REVIEW – Innocence Unveiled
Update to a YEAR OF THE CATEGORY Challenge – Review link and category.
Author: Blythe Gifford
Copyright: 2008 (Harlequin); 276 pgs.
Series: Harlequin Historical # 902 (Medieval)
Who: Katrine de Gravere and Renard
Where & When: Flanders,1337
Katrine de Gravere of Ghent is disparate for wool. With her father languishing in a English prison and an embargo on English wool, Katrine has little choice but to listen to the mysterious stranger’s offer if she wants to keep the business running. He’s no doubt a smuggler if he claims he can get good English wool during the embargo, but she doesn’t care, as long as she gets her wool. She is an unmarried woman, alone, allowed to run her father’s business because it was only supposed to be temporary while he was in London. And when her uncle refuses to help her, Katrine puts her trust in a total stranger.
Renard can get his hands on all the English wool Katrine could ever want because he is in the service of the king of England. His true mission is to find out which of the city’s leaders can be persuaded to support Edward’s claim on the French throne, defying their count and the French king. Since English wool is far superior to both French and Flemish, there are many who would rather side with Edward if it would mean continued access to the wool. Renard needs a safe haven in the city while he scopes out the likeliest candidates that also have the loyalty of the workers. Katrine’s all-but-empty shop is the perfect place.
Katrine has other problems besides no wool for her loom. Her uncle, the Baron de Gravere, is loyal to the count of Flanders, and he tries to force Katrine to leave Ghent with him and her aunt. Katrine is able to avoid making the trip and has temporary respite from him. The baron is a vile man who constantly tells Katrine that she is sinful, wanton, and no decent man would want to marry her (Katrine believes him and she is distressed by her growing attraction to Renard). When the baron returns to Ghent, he has Katrine attacked to prove his point that she isn’t safe in the city alone. And when he inadvertently learns that Katrine has been harboring a man — an English one, no less — he tries to bully her into betraying Renard.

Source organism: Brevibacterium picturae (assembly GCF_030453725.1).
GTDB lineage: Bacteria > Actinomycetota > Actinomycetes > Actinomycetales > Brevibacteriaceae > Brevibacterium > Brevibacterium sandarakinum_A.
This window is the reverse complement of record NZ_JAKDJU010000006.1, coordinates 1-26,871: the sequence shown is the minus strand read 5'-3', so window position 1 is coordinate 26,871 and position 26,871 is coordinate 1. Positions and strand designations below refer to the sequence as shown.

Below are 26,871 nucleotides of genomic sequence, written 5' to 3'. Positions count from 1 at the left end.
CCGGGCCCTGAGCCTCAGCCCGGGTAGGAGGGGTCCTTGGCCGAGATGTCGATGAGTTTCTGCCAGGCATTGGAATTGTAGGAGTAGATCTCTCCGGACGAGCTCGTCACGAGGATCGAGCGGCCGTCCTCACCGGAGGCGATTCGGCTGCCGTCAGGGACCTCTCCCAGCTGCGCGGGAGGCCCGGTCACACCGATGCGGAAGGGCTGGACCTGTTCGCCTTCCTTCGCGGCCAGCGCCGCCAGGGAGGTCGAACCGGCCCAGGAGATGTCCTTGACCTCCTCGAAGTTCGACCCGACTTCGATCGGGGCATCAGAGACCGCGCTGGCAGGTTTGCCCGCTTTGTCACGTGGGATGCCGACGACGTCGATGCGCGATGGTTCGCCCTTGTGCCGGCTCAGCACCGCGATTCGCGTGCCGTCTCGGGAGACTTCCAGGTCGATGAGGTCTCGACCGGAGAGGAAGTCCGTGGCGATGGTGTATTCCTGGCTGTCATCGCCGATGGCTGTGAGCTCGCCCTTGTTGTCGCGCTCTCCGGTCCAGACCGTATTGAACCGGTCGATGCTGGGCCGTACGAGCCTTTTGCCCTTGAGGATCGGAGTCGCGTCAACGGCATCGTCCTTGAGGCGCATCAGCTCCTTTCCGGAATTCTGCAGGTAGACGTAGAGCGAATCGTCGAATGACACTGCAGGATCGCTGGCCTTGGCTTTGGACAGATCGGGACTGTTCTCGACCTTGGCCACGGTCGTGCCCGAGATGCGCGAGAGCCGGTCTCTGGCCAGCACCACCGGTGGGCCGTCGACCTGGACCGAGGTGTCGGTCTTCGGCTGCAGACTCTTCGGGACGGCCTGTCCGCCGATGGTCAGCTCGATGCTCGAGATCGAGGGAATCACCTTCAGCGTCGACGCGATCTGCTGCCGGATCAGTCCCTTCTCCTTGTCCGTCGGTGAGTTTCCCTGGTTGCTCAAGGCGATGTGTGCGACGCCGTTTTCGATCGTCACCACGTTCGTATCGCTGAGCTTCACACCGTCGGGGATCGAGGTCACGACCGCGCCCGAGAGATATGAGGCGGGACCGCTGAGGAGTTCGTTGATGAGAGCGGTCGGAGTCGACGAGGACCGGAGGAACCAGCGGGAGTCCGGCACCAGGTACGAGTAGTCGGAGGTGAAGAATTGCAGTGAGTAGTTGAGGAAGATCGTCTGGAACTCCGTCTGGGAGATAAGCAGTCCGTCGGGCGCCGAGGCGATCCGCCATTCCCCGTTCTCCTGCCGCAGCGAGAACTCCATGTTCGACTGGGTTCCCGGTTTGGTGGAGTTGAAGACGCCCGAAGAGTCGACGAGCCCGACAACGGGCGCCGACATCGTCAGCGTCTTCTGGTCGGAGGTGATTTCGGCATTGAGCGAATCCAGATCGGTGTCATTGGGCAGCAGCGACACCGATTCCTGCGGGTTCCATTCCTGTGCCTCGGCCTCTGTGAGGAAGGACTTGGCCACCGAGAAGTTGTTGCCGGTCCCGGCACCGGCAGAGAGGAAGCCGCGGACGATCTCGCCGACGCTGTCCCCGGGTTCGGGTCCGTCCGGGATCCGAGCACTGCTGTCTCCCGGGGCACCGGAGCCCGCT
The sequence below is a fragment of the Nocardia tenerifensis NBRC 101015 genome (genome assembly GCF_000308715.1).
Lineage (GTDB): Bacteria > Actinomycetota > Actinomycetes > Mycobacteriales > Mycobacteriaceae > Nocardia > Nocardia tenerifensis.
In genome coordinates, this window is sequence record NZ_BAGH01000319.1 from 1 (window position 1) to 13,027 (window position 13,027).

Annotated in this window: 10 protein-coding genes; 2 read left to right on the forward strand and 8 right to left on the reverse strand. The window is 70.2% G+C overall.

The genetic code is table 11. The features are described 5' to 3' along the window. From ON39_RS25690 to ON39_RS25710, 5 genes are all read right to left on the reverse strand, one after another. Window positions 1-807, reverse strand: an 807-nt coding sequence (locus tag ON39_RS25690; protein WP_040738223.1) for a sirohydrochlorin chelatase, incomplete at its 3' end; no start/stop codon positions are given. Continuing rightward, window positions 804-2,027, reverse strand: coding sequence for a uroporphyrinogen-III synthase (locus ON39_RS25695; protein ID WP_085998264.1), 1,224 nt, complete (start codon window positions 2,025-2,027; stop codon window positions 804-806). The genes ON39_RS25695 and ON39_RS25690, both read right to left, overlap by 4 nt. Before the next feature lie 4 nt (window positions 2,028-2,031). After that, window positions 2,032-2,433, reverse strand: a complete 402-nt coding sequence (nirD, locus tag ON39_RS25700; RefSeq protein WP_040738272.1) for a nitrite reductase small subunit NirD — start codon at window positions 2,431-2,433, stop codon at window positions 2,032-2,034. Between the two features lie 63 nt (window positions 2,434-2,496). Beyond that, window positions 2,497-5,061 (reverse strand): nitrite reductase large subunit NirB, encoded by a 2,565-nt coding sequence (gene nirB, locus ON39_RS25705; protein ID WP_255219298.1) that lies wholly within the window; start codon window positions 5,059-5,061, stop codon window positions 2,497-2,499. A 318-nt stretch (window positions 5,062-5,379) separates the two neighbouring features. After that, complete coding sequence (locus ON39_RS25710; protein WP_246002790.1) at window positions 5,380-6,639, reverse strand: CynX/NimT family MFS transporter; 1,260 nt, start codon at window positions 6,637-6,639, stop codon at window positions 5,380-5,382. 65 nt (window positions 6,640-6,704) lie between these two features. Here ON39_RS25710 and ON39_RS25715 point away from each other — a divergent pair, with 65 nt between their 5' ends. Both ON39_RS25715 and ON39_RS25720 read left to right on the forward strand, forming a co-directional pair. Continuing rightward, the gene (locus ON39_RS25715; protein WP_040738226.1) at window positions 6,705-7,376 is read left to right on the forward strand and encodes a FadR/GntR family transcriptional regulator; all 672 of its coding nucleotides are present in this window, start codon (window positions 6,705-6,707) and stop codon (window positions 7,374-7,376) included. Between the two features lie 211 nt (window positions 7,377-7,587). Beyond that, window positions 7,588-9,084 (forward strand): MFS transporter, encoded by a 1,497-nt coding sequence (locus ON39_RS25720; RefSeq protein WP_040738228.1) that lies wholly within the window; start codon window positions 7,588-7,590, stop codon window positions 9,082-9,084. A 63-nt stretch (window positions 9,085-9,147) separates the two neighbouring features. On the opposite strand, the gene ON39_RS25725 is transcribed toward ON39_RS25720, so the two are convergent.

For his part, Renard has done his best to avoid temptation. Born an unacknowledged royal bastard, he must rely on the king’s favor for any advancement and he has no desire to subject a child to the same fate. He has nothing — land, title, or riches — to offer to any gentlewoman, so marriage was never an option for him. Since Edward has promised him a bishopric if his campaign is successful, marriage is now entirely out of the question. Being a bishop means he will no longer be subjected to the king’s whims or rely on him for favors, and he will be answerable only to God and the pope. But Renard finds himself attracted to Katrine and it becomes a real test to his resolve to be around her. Katrine teaches him how to weave, and he is surprised by his feeling of accomplishment when he sees his handiwork. It’s tangible evidence of his efforts, something he doesn’t always have serving the king. And for the first time since Edward made the offer, Renard isn’t looking forward to being a bishop.
I really liked this story. It’s set in a time and place I rarely read about. I was really interested in the characters and what became of them. Both Katrine and Renard had to overcome their beliefs about desire. Katrine has always been told it was sinful, and Renard’s belief is shaped by the nature of his birth. It’s Katrine who has an epiphany first and realizes that desiring the man she fell in love with is a natural thing. It takes Renard a little longer to resolve his issues regarding his parentage and allow himself to love Katrine.
Readers more familiar with the history of the time need to be aware that the author took some liberties with history. She points out, in her afterword, what she changed.
Started: 2 January 2009
Finished: 6 January 2009